A number of years ago (2007) when there was a large number of barred owls
around in the fall, one owl took up residence in trees in front of the
dining hall at Green Mountain College. One evening, I went down to watch
it, along with a number of students. The owl did exactly as you described
- dropped to the ground and started turning over leaves. Surprised me. I
too did some research and concluded it was probably looking for earthworms
and/or beetles. Photos at: https://www.flickr.com/photos/bugsnbirds/?
*Michael H. Blust*
Returned Peace Corps Volunteer, Mexico
Prof. Emer. Green Mountain College
On Sun, Apr 2, 2017 at 9:59 AM, Tyler <[log in to unmask]> wrote:
> Hi all,
> I'm curious if anyone else on this listserv has observed this behavior in
> Barred Owls before. I have found a small amount of literature on this, but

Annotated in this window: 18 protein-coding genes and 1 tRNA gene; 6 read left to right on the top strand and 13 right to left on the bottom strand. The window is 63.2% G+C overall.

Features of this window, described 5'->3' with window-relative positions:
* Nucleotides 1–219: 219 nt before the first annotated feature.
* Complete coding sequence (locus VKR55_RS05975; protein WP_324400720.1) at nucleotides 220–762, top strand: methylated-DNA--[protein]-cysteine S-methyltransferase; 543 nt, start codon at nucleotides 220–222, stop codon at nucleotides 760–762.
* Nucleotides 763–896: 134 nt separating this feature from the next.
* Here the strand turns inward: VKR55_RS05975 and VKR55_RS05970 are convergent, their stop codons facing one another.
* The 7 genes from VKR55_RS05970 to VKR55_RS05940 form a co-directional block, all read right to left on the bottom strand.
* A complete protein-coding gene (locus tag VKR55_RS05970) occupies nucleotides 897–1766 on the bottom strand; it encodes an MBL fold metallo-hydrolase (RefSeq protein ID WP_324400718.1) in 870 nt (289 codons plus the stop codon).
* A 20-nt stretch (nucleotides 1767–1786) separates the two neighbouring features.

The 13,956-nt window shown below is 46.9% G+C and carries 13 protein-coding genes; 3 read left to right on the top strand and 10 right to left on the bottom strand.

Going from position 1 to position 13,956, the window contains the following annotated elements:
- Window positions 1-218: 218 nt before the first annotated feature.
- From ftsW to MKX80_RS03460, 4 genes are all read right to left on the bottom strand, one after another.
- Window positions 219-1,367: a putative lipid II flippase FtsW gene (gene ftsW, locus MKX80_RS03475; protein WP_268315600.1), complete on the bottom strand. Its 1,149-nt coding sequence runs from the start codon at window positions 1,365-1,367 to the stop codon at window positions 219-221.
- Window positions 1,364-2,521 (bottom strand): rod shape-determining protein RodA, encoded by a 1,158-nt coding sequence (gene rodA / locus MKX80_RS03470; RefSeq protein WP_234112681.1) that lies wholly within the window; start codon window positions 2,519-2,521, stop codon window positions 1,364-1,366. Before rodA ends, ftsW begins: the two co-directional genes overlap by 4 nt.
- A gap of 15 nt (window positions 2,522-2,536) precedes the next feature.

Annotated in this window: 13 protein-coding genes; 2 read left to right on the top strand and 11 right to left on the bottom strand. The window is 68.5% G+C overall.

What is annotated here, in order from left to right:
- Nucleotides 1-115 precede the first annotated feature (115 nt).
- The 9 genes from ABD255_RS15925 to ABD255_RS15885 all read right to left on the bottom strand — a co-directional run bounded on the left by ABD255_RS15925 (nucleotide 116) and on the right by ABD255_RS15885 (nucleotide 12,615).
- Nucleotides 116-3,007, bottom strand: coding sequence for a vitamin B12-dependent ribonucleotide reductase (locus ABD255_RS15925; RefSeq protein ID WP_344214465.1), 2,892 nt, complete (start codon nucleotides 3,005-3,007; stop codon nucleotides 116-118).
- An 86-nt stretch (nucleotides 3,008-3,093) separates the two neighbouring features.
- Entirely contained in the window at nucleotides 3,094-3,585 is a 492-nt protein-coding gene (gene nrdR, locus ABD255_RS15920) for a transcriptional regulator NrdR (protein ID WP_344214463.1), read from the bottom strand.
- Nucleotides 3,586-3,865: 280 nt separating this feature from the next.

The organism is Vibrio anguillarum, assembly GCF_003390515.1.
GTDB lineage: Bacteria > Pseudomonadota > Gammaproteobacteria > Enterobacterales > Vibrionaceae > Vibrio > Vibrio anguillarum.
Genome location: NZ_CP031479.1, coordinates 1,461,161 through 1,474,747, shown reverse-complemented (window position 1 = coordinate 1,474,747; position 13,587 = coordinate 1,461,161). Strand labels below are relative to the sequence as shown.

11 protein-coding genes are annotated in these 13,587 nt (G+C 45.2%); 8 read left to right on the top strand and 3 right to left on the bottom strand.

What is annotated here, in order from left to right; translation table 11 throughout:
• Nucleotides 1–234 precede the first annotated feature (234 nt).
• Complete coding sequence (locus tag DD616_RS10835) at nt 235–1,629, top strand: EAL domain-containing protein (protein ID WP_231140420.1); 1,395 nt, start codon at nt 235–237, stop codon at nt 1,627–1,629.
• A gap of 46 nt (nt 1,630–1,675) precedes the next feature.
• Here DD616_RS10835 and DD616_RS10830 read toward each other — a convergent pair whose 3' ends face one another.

> it doesn't seem to be a very common behavior.
> My house has been hosting a Barred Owl every night (from dusk til dawn) in
> an Ash tree in our backyard for over a week now. Sometimes it even shows up
> before sunset. It is always there, no matter what time of night I look out
> there, always on the same branch. I had assumed it was feeding on the many
> rabbits and mice we have running around, but a few nights ago I started
> noticing 'her' dropping down onto the lawn, where there is no brush or
> vegetation anywhere nearby. I thought this would be strangely open
> territory for a mouse to be venturing, and then I saw what she was after.
> She was picking up earthworms. I've been observing her now and it appears
> that she is specializing in hunting worms. Last night I observed a rabbit
> feeding DIRECTLY BELOW HER (her perch is only 6 feet off the ground) and
> she completely ignored the rabbit, flew past it, and returned to her perch
> with another worm.
> Has anyone else observed this vermivorous behavior in owls before?
> Tyler Pockette